Kinbane Castle was originally built by Colla MacDonnell in 1547. The castle was largely destroyed by the English in the 16th century, however, and today only parts of a guard tower are still standing. But those remains are in such an epic spot!

To get to Kinbane Castle, you do have to walk down 140 steps (and of course back up them again). From the bottom of the stairs, you can explore a rocky beach and all parts of the headland that the castle was perched upon. The views back toward the mainland are especially incredible and well worth the hike.

Kinbane Castle views
Looking back from the headland

Afternoon: White Park Bay Beach

Stop in to the Carrick-A-Rede Bar and Restaurant for lunch, and perhaps see Ballintoy Harbor (it was also used in Game of Thrones). And then I'd also recommend stopping at White Park Bay Beach.

Even though you may not associate the UK and Ireland with beaches, there are plenty along the coast! White Park Bay is a beautiful arc of golden sand that stretches between two headlands. Getting down to the beach does require a bit of a walk through some sand dunes, but you can also get a glimpse of the whole beach from the parking area.

The beach is managed by the National Trust, and is a stunning spot to visit (though not a great spot to actually swim because of rip currents).

Afternoon: See more castle ruins

As you continue along the coast, there are some more castle ruins you can visit.

Amanda at Dunseverick Castle ruins
Dunseverick Castle ruins

The first beyond White Park Bay is what's left of Dunseverick Castle. There's been a fort or castle on this craggy promontory since at least the 5th century, and it's said to have been attacked by Vikings and visited at least once by Saint Patrick. Dunseverick Castle was eventually destroyed in the 1600s, and today only the shadow of a gate tower remains.

From the castle parking area, it's possible to walk down into to boggy valley and climb up to the castle site. (Just be careful, as the ground is spongy and the hills are steep!) You can see the tower up close, as well as ancient low earthworks surrounding the site. (And this is all free!)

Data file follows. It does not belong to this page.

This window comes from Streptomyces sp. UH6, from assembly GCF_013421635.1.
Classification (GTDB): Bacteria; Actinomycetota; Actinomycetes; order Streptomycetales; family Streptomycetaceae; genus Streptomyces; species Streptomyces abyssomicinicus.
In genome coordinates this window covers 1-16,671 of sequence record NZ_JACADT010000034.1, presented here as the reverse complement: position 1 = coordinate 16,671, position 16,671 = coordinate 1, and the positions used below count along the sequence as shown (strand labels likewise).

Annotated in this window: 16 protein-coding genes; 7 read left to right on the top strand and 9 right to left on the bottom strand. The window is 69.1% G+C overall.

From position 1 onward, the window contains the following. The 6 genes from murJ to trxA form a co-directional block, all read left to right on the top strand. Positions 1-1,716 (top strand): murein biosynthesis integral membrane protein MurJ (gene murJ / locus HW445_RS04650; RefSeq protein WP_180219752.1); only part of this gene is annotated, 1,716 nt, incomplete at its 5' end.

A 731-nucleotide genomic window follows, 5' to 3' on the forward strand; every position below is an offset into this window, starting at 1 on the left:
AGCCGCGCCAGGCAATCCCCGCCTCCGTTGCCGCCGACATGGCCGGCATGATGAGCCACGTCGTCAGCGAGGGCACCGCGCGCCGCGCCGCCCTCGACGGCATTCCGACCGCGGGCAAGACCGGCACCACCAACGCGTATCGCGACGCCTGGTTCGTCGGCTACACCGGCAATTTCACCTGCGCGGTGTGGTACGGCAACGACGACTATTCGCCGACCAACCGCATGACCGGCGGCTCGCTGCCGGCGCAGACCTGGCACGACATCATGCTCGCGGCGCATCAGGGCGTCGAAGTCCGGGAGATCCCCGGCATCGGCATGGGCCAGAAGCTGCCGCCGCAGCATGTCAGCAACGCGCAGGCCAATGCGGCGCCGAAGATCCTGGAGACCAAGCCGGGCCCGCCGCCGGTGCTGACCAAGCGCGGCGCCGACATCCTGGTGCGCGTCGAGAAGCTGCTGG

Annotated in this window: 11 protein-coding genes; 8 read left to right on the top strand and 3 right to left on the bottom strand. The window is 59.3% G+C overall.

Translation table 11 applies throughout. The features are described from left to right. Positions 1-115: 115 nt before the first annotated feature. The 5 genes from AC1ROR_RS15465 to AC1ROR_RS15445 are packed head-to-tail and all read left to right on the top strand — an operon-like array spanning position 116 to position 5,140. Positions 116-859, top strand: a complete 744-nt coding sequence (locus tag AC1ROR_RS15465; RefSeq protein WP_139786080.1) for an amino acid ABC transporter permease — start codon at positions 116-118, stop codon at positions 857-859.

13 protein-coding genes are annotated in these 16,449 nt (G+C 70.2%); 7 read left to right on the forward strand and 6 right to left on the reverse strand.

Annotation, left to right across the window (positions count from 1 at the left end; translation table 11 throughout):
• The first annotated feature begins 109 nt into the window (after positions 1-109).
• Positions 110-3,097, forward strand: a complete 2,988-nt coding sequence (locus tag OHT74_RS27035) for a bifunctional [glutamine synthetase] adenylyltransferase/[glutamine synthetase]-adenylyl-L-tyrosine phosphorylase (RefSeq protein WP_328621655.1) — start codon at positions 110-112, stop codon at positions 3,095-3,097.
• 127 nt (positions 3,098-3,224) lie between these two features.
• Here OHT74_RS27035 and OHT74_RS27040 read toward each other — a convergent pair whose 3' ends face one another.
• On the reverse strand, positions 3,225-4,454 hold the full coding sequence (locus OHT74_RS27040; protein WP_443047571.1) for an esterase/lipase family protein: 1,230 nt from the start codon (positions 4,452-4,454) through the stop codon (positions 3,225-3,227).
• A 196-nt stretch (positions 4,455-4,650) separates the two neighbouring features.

A bit further along the coast is Dunluce Castle, the largest ruin you can visit along the Causeway Coast. There's been a fortification of some kind on this rocky outcrop for more than 1000 years, but the current castle ruins are mostly from the 16th and 17th centuries, when Dunluce was the seat of Clan McQuillan, and then Clan MacDonnell.

Dunluce Castle ruins
Dunluce Castle ruins

You can tour the Dunluce Castle ruins and see some historical exhibits inside. Just beware that it's said to be haunted by a banshee!

This one does require an entrance fee, and you buy tickets there at the castle.

A note on the itinerary: Yes, you'll be driving right past Giant's Causeway today, but that's not an omission! I'm saving that popular site for Day 5 so you can spend more time enjoying it.

Magheracross Car Park & Viewpoint

I'm convinced that most people skip this spot because it's marked as “Magheracross Car Park & Viewpoint” on Google Maps – and what's exciting about a car park? But you really should make a stop after Dunluce Castle.

Walking paths here lead to viewing platforms with views towards Dunluce Castle and a collection of white limestone rock formations and sea arches. The views are absolutely incredible, and it's a no-brainer to visit since you can see everything for free with minimal walking.